Long-term survival for ICU patients with acute kidney injury
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- Scott, D., Cismondi, F., Lee, J. et al. Crit Care (2012) 16(Suppl 1): P376. doi:10.1186/cc10983
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A recently published study  validated the criteria used in the Acute Kidney Injury Network (AKIN) definitions  of the three stages of acute kidney injury (AKI) using in-hospital mortality. In the present study, we validate the clinical applicability of the AKIN classifications through long-term survival analysis of AKI patients.
From over 17,000 adult ICU patients in the MIMIC II database [3, 4] (V2.5), we excluded patients having end-stage renal disease and those with insufficient data and determined AKI stages for each patient. Multivariate Cox regression was used to determine hazard ratios (HRs) for 2-year survival, controlling for: age, sex, nonrenal Sequential Organ Failure Assessment (SOFA) score and selected co-morbidities.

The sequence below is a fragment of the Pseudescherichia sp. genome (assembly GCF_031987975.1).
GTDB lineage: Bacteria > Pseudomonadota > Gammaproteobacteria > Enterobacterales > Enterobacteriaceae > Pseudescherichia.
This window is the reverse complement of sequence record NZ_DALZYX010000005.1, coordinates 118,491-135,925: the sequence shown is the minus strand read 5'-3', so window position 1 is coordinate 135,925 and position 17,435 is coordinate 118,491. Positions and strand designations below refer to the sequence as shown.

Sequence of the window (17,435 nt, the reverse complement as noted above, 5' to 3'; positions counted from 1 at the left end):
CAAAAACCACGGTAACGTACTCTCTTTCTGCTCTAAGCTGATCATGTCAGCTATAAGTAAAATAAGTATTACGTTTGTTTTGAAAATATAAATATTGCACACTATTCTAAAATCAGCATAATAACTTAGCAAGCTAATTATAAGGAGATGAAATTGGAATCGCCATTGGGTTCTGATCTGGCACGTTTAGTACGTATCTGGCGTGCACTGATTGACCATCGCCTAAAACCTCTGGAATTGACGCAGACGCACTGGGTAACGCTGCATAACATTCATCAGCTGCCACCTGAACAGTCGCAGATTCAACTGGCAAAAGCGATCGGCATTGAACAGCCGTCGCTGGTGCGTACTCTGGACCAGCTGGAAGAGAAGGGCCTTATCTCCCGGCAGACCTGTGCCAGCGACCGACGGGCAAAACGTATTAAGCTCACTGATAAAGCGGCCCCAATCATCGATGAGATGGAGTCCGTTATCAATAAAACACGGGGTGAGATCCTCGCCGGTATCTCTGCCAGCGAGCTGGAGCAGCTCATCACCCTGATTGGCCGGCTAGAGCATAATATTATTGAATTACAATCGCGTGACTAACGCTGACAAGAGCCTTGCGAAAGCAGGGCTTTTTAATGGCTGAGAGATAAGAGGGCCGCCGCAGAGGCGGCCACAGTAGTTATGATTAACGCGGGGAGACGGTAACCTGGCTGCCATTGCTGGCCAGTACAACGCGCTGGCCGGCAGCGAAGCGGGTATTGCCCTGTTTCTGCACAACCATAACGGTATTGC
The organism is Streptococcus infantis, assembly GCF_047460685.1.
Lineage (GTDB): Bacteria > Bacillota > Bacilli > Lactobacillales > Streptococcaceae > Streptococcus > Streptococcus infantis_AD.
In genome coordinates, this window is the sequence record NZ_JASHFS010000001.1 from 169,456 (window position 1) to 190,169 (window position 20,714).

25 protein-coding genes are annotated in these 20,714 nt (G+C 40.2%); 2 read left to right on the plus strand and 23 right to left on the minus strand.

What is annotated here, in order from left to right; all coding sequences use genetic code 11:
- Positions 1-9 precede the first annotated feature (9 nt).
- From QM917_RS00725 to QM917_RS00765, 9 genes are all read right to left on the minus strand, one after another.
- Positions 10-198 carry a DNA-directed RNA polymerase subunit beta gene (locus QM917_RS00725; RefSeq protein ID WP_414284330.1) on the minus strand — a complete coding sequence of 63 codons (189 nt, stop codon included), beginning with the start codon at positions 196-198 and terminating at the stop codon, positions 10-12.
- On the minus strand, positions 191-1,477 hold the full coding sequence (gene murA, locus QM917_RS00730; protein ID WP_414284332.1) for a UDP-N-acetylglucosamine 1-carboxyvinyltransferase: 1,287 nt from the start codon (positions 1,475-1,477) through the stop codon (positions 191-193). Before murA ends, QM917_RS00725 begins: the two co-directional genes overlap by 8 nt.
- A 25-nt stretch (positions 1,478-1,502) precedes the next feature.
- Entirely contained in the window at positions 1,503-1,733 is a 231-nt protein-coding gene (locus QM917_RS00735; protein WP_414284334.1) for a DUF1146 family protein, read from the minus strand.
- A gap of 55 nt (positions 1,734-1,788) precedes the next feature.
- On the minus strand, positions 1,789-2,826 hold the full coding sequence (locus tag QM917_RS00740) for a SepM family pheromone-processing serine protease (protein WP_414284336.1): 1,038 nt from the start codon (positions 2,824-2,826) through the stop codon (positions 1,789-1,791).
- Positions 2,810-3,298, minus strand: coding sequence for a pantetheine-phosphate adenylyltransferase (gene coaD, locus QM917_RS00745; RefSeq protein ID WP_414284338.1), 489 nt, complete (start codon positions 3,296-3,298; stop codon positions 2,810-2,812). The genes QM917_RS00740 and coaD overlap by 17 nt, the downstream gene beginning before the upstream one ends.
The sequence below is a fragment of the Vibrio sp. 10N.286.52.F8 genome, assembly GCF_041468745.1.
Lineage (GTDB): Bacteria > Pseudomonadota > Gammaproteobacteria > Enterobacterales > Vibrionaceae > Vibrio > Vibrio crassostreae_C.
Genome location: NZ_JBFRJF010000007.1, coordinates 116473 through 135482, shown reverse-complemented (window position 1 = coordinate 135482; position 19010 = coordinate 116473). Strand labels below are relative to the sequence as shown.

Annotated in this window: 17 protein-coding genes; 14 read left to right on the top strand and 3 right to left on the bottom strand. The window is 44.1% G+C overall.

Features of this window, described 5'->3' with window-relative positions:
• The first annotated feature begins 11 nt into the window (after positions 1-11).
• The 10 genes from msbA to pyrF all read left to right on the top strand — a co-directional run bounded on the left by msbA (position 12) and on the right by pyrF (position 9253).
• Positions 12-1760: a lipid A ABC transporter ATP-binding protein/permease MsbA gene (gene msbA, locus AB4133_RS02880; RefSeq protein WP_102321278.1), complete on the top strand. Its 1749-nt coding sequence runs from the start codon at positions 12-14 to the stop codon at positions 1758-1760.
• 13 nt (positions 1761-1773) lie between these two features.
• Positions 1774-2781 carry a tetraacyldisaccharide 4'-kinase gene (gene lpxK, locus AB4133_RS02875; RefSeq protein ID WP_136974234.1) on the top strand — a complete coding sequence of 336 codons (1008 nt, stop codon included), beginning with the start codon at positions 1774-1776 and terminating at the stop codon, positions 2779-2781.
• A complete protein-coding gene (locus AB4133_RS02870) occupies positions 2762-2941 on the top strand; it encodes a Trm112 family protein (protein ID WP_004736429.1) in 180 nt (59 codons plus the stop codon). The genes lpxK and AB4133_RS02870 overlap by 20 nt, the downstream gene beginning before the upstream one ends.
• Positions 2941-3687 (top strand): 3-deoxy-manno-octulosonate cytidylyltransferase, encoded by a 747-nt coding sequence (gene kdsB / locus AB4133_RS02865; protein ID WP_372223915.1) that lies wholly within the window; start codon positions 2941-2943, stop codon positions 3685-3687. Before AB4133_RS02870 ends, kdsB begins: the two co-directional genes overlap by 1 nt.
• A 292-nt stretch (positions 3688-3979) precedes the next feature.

Among the final cohort of 14,525 patients, 43% had no AKI and 39%, 14% and 4% developed AKI 1, 2 and 3 respectively. The results of the regression analysis show that AKI 1 (HR 1.12, P < 0.05), AKI 2 (HR 1.10, P = 0.05) and AKI 3 (HR 1.64, P < 0.001) were significantly associated with increased 2-year mortality. In addition, age (HR 1.04, P < 0.001), gender (M) (HR 0.93, P < 0.05), nonrenal SOFA score (HR 1.05, P < 0.001) and all co-morbidities were significant predictors. Adjusted and unadjusted Kaplan-Meier curves for patients with AKI 3 are remarkably different from each other, suggesting that in these most severely ill patients AKI is only one aspect of their illness.
AKI stages 1, 2 and 3 are significant indicators of 2-year mortality. The difference between AKI 1 and 2 is smaller than that between AKI 2 and 3 and it may be prudent to re-examine the criteria used to define AKI to provide better separation among the three classes.
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